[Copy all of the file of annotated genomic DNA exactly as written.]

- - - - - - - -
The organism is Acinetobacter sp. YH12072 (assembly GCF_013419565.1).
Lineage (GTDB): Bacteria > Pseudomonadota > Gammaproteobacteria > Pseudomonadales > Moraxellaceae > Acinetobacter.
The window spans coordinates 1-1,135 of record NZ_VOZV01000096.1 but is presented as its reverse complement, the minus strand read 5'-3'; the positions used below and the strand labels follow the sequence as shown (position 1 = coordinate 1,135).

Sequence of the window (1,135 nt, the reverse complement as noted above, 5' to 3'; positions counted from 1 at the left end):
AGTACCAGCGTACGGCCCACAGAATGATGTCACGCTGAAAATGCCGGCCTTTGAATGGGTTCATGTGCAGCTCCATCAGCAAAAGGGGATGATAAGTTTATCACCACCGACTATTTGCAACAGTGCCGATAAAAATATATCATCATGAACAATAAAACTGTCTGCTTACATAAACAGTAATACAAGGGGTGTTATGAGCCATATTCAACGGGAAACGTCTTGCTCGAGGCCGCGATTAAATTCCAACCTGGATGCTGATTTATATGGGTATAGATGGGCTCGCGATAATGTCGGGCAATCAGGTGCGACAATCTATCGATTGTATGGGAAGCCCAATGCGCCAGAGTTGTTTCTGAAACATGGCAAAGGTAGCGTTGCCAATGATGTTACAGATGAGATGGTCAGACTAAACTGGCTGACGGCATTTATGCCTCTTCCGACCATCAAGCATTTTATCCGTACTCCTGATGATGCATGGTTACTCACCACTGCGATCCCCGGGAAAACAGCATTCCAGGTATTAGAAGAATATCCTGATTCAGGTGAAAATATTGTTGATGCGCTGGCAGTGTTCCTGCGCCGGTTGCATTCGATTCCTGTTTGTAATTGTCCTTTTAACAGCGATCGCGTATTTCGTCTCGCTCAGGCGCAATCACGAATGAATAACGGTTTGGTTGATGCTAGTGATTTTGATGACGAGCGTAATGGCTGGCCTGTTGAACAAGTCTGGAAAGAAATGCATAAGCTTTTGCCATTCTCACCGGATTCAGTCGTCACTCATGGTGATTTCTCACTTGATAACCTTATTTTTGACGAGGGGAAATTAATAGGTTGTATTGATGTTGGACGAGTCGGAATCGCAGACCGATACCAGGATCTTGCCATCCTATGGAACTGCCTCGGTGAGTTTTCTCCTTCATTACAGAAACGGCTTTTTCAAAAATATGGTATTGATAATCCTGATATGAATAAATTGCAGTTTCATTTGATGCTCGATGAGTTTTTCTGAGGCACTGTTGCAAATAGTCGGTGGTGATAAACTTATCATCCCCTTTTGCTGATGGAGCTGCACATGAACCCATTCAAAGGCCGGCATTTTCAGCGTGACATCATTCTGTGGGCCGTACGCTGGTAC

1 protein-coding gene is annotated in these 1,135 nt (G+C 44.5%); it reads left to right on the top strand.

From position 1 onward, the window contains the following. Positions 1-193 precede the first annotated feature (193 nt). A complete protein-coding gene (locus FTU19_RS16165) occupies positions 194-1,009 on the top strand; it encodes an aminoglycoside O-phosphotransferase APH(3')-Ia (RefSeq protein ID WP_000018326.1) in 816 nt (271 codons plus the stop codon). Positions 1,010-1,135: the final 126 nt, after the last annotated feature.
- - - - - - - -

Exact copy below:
The organism is Acinetobacter sp. YH12072 (assembly GCF_013419565.1).
Lineage (GTDB): Bacteria > Pseudomonadota > Gammaproteobacteria > Pseudomonadales > Moraxellaceae > Acinetobacter.
The window spans coordinates 1-1,135 of record NZ_VOZV01000096.1 but is presented as its reverse complement, the minus strand read 5'-3'; the positions used below and the strand labels follow the sequence as shown (position 1 = coordinate 1,135).

Sequence of the window (1,135 nt, the reverse complement as noted above, 5' to 3'; positions counted from 1 at the left end):
AGTACCAGCGTACGGCCCACAGAATGATGTCACGCTGAAAATGCCGGCCTTTGAATGGGTTCATGTGCAGCTCCATCAGCAAAAGGGGATGATAAGTTTATCACCACCGACTATTTGCAACAGTGCCGATAAAAATATATCATCATGAACAATAAAACTGTCTGCTTACATAAACAGTAATACAAGGGGTGTTATGAGCCATATTCAACGGGAAACGTCTTGCTCGAGGCCGCGATTAAATTCCAACCTGGATGCTGATTTATATGGGTATAGATGGGCTCGCGATAATGTCGGGCAATCAGGTGCGACAATCTATCGATTGTATGGGAAGCCCAATGCGCCAGAGTTGTTTCTGAAACATGGCAAAGGTAGCGTTGCCAATGATGTTACAGATGAGATGGTCAGACTAAACTGGCTGACGGCATTTATGCCTCTTCCGACCATCAAGCATTTTATCCGTACTCCTGATGATGCATGGTTACTCACCACTGCGATCCCCGGGAAAACAGCATTCCAGGTATTAGAAGAATATCCTGATTCAGGTGAAAATATTGTTGATGCGCTGGCAGTGTTCCTGCGCCGGTTGCATTCGATTCCTGTTTGTAATTGTCCTTTTAACAGCGATCGCGTATTTCGTCTCGCTCAGGCGCAATCACGAATGAATAACGGTTTGGTTGATGCTAGTGATTTTGATGACGAGCGTAATGGCTGGCCTGTTGAACAAGTCTGGAAAGAAATGCATAAGCTTTTGCCATTCTCACCGGATTCAGTCGTCACTCATGGTGATTTCTCACTTGATAACCTTATTTTTGACGAGGGGAAATTAATAGGTTGTATTGATGTTGGACGAGTCGGAATCGCAGACCGATACCAGGATCTTGCCATCCTATGGAACTGCCTCGGTGAGTTTTCTCCTTCATTACAGAAACGGCTTTTTCAAAAATATGGTATTGATAATCCTGATATGAATAAATTGCAGTTTCATTTGATGCTCGATGAGTTTTTCTGAGGCACTGTTGCAAATAGTCGGTGGTGATAAACTTATCATCCCCTTTTGCTGATGGAGCTGCACATGAACCCATTCAAAGGCCGGCATTTTCAGCGTGACATCATTCTGTGGGCCGTACGCTGGTAC

1 protein-coding gene is annotated in these 1,135 nt (G+C 44.5%); it reads left to right on the top strand.

From position 1 onward, the window contains the following. Positions 1-193 precede the first annotated feature (193 nt). A complete protein-coding gene (locus FTU19_RS16165) occupies positions 194-1,009 on the top strand; it encodes an aminoglycoside O-phosphotransferase APH(3')-Ia (RefSeq protein ID WP_000018326.1) in 816 nt (271 codons plus the stop codon). Positions 1,010-1,135: the final 126 nt, after the last annotated feature.